According to Rep. Dorsey Walker, the recent police brutality spurred the impassioned push to bring greater education, health, business and economic empowerment opportunities to all.

The DLBC outlined Justice for All Agenda goals, which include but aren’t limited to:

Rep. Lisa Blunt Rochester, D-Del., speaking at Wednesday’s Delaware Legislative Black Caucus press announcement. (Special to the Delaware State News/Gary Emeigh)

• Passage of Senate Bill 191, the first leg of an amendment to the Delaware Constitution that would explicitly make protection against discrimination on the basis of race, color and national origin a fundamental right.

• Establishment of an African American Task Force entrusted with exploring the disparities experienced by people of color throughout Delaware and proposing remedies to address those inequities, including a commitment to significant, restorative investments in historically Black communities over the next five years.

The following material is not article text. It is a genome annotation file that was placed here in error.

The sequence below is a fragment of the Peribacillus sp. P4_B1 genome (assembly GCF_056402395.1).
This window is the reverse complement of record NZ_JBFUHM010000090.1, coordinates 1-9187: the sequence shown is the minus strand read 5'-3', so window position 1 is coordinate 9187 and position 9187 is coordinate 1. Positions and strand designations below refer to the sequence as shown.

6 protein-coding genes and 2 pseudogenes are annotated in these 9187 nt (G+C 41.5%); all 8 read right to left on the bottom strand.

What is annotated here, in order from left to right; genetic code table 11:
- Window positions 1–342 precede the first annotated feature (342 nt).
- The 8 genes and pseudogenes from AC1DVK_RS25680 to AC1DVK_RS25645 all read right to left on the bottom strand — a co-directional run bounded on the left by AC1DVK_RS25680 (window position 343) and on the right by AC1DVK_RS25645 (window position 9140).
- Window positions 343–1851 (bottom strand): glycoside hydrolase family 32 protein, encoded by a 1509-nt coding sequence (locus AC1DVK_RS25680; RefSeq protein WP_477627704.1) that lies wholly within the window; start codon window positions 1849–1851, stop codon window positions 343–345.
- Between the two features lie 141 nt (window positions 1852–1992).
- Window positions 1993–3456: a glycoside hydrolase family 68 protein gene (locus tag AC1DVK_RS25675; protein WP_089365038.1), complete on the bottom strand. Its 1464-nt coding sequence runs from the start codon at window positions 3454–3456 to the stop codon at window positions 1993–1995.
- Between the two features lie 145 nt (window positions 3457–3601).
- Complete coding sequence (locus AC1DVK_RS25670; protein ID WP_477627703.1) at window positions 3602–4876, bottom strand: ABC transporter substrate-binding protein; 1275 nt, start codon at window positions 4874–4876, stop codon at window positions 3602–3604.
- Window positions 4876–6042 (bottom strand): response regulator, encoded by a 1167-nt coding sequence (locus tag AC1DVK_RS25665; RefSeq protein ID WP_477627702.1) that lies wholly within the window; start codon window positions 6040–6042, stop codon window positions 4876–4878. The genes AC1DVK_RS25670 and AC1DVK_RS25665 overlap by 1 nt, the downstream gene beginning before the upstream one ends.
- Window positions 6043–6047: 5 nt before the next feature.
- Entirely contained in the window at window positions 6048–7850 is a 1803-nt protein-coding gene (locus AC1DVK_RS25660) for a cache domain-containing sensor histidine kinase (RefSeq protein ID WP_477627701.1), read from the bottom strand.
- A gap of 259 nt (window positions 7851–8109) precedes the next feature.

• Banning knee holds, choke holds and similar acts of applying force or pressure against the trachea, windpipe, carotid artery or jugular vein unless deadly force is necessary.

• Requiring that body camera devices be used by all law enforcement agencies in Delaware and mandating that those devices be activated from the beginning to the end of all interactions with suspects or witnesses.

• Prohibiting Delaware law enforcement agencies from releasing mug shots or other photographs of juvenile defendants.

• Requiring that all Delaware law enforcement agencies video record all interrogations of juvenile suspects and defendants except under certain circumstances.

• Amending to the Delaware Law Enforcement Officers Bill of Rights to allow criminal defendants’ legal counsel to receive internal affairs investigation records of law enforcement officers accused of wrongdoing.